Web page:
Poster
87

A cell-based neuroprotection assay targeting poly (ADP-ribose) polymerase (PARP) reveals oncology-based potency ranking of clinically used PARP inhibitors (PARPi)

Authors

S O Benson1; F M Ismail1; A A Fatokun1
1 Centre for Natural Products Discovery (CNPD), School of Pharmacy and Biomolecular Sciences, Liverpool John Moores University, Liverpool L3 3AF, UK

Abstract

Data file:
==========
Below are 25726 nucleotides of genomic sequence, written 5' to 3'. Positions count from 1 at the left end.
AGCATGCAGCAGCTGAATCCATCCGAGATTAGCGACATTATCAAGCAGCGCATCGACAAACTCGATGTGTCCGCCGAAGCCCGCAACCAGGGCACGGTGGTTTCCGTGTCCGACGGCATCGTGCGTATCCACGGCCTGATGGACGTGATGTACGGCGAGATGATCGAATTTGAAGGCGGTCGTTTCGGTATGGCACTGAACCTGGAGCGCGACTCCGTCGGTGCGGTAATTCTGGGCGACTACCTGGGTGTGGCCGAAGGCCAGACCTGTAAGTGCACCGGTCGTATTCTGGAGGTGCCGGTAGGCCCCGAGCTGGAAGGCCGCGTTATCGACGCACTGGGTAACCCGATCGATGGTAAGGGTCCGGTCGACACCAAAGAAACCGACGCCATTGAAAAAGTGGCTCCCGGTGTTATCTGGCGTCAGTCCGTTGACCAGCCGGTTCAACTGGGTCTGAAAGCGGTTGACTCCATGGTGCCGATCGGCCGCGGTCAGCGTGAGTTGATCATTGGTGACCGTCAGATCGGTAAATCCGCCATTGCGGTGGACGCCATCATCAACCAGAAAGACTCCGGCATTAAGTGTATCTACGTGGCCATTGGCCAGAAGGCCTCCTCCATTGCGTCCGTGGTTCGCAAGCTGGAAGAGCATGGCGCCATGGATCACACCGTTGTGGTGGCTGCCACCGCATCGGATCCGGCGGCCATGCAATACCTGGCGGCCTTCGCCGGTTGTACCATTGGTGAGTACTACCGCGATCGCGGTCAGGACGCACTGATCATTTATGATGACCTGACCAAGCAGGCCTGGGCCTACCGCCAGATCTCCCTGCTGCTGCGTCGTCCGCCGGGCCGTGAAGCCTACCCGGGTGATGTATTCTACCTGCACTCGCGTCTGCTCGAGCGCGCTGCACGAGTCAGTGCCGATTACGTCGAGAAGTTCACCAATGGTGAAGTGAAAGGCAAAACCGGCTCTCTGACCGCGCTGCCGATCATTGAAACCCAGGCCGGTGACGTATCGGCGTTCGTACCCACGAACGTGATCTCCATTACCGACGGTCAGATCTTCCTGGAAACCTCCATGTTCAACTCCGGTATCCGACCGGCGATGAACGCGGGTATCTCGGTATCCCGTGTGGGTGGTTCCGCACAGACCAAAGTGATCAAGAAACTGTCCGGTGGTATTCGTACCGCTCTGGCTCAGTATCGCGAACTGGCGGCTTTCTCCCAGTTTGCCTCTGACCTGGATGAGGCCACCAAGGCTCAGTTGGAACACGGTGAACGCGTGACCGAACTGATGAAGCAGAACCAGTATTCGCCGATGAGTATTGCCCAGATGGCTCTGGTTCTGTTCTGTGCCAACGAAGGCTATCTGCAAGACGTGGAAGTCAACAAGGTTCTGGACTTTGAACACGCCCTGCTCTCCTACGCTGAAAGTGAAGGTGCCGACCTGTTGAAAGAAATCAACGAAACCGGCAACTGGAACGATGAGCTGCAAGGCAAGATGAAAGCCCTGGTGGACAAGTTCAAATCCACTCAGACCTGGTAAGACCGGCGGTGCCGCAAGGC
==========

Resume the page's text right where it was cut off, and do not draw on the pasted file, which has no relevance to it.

Poly (ADP-ribose) polymerase inhibitors (PARPi) selectively kill cancer cells that harbour mutation in tumour suppressor genes, such as BRCA1 and BRCA2. Four PARPi are currently used in the clinic as monotherapy for BRCA-mutated cancers. PARPi have, however, also been suggested for repurposing for neurological and neurodegenerative indications, wherein excessive PARP activation leads to neuronal death and PARP inhibition is neuroprotective [1]. We thus examined whether our cell-based assay, originally designed for interrogating PARP-mediated neuronal death, is adaptable to other application contexts by revealing the established, oncology-related rank order of potencies for the PARPi. PARP-dependent cell death (as surrogate for PARP activity) was induced in cultured human cervical adenocarcinoma cells (HeLa) by treatment with the alkylating agent N-methyl-N'-nitro-N-nitrosoguanidine (MNNG) (50µM, 25 minutes). The ability of the four PARPi to protect against the cell death (PARP inhibition) was then assessed, 24 h post-MNNG treatment, by quantifying cell viability using MTT. EC50 values were determined using GraphPad and statistical analyses were conducted using one-way ANOVA with Tukey’s post-hoc test, with P<0.05 considered statistically significant. The four PARPi each showed a concentration-dependent protection against MNNG-induced reduction in cell viability, with the following rank order of potencies (EC50 in nM): talazoparib (3.6 ± 0.3) > rucaparib (8.4 ± 1.8) > niraparib (17.1 ± 2.0) > olaparib (23.1 ± 8.9). Although the cell-based EC50 values are higher than the literature-reported IC50 values in cell-free assays, the order of potency was the same and the fold differences in potency relative to olaparib were similar [2]. Our cell-based assay is therefore robust for the characterisation of PARPi for oncological and repurposing applications

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